There’s nothing really special about sauteed greens. It’s a fact, It’s a platitude of earthy, seasonal, farm to table cooking. It’s a revelation to anyone who eats canned or frozen greens of any sort. It just is. Warning: Forgive the wonky cell cam shots, they were taken during a veritable vegetable fit of ecstasy.
Green Glaze Collard Sprouts
And then you go out to your garden and last year’s Green Glaze Collards, the oldest available American heirloom variety of collard green are starting to head and flower because all of a sudden the temperature caused them to pop. Kind of like Brussel and cabbage sprouts, they form these semi-tight little heads with a quick crown of florets. I topped mine the same way a tobacco farmer wants leaves but not flowers and seed pods, and brought about, I don’t know—a half a pound of fresh new greens, untouched by insect or drought, into my kitchen. I looked at them, put them in some water to keep them alive, and then grabbed a shallot, an onion, some beef bacon and went to work with a cast iron pan.
This is a downright glorious present from the Universe to the gardener. I’m getting into using vegetables in multiple ways, which is a deep part of the African and African American and Afro-Caribbean gardening tradition. Leaves, roots, stalks, seeds, flowers are all game. Judging from my collection of historic Southern cookbooks, these kinds of sprouts–ever so valuable because they were the first real fresh green you enjoyed once the garden came back to life–used to be much more common on the table. We have lost a lot of knowledge of eating sweet potato, okra and cowpea greens; collard sprouts and roots, and using okra seed in our diets. What’s the most exciting part is that you can harvest several crops of foods from the same plant sustainably and keep it going through to full harvest. It’s an ingenious way to use all of your resources at hand, developed by a global people who have often had to make do in order to survive.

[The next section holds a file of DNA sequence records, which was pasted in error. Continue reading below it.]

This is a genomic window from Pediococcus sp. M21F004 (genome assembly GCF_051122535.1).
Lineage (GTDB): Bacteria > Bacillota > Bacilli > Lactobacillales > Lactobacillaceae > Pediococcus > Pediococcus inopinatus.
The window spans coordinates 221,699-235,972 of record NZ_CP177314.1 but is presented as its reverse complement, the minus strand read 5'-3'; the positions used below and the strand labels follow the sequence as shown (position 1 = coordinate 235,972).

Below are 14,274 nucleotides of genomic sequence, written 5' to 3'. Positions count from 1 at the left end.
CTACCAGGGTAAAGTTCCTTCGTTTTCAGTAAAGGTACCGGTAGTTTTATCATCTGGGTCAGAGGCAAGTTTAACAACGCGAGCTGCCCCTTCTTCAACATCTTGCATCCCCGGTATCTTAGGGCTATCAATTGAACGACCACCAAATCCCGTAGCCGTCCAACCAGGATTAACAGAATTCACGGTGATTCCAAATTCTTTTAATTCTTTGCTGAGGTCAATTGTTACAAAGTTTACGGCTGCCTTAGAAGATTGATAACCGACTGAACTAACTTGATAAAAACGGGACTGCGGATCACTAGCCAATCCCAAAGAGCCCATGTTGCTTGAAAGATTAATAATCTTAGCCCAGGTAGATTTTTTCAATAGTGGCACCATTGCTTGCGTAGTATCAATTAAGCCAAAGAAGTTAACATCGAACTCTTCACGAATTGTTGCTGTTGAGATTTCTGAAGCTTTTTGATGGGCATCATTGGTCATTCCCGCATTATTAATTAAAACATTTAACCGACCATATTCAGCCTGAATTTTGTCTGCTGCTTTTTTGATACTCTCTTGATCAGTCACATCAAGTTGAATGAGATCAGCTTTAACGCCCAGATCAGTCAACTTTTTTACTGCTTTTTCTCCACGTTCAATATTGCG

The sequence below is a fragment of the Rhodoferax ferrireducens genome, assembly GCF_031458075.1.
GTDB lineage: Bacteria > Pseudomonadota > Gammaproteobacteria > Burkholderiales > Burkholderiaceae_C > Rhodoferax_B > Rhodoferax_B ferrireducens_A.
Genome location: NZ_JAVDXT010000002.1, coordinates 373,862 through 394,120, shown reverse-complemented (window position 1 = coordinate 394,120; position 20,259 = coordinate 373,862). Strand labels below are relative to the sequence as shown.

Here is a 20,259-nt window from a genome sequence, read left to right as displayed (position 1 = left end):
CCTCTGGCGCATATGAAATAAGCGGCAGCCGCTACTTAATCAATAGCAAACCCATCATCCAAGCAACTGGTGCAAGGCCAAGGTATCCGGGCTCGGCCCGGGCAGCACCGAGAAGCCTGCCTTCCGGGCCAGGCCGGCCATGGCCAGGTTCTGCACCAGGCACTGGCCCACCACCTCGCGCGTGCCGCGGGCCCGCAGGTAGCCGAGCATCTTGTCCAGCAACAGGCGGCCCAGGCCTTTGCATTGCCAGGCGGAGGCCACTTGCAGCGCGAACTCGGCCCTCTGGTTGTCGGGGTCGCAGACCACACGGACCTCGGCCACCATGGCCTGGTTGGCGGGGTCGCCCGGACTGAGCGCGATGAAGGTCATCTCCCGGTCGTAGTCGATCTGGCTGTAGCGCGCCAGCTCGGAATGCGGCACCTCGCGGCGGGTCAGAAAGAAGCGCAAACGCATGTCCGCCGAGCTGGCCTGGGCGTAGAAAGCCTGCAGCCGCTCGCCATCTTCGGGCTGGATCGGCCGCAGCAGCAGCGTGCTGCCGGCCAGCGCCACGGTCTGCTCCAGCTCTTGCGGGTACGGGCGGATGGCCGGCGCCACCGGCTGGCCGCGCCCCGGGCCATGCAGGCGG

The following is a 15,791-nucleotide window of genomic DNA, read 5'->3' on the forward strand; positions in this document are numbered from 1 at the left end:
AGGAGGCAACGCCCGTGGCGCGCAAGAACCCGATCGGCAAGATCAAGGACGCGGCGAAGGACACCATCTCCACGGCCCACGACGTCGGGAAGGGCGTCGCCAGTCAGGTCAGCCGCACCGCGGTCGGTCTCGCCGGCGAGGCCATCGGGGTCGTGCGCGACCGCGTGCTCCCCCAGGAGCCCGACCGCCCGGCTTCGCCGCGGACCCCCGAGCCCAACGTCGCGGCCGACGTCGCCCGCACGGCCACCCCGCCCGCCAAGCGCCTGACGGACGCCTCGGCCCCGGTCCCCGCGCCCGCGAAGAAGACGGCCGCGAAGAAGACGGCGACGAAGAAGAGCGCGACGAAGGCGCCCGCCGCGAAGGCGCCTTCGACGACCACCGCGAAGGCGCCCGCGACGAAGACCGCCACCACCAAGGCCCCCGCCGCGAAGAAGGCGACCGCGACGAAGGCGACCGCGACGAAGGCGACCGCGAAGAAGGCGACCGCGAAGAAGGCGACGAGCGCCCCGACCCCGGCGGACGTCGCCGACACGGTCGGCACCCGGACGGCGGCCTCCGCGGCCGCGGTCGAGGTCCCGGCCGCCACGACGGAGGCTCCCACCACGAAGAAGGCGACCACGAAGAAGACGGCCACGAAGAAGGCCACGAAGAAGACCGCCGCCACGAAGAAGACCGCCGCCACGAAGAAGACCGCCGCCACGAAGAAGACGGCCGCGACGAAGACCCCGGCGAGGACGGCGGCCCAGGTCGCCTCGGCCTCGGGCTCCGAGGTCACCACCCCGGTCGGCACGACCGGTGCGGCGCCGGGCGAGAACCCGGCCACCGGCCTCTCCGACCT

This recipe has a lot of adjustments depending on your cooking style, so be aware–you can make it vegetarian, vegan, kosher, halal, or straight up pig in a pan. I give you all the possible options here. But grieve for the angels, cause they ain’t got em!
Pan Roasted Collard Sprouts
The fat element:
—4 slices of country bacon cooked to render grease (drain it, cool it, chop it into little bits)
—4 slices of beef, lamb or duck bacon with a little oil added, cooked to render grease + 2 tablespoons of margarine or butter (drain it, cool it, chop it into little bits)
—3 tablespoons of olive oil and 2 tablespoons of butter
—3-4 tablespoons of olive oil and 2 tablespoons of margarine
–4 tablespoons of olive oil–no butter or margarine
1/2 pound of fresh, whole raw collard sprouts
2 tablespoons of minced shallot
1/4 cup of chopped white or yellow onion
kosher or sea salt and red or black pepper to taste
Put your choice of fat in the pan. Cook and render your meat fat or just put the olive oil and butter and margarine in the pan. Note: If using meat, render the grease first, then when the vegetables go in, add the margarine or butter.
Saute Step One
Add the shallots and onion to the pan, gently saute. Keep the heat medium-low, cook the shallot and onion halfway and then add the collard sprouts. Add the chopped bacon to the pan and toss around, Cook until glazey, gold on the edges and a little wilted or about 10 minutes total. Add salt and red or black pepper to taste.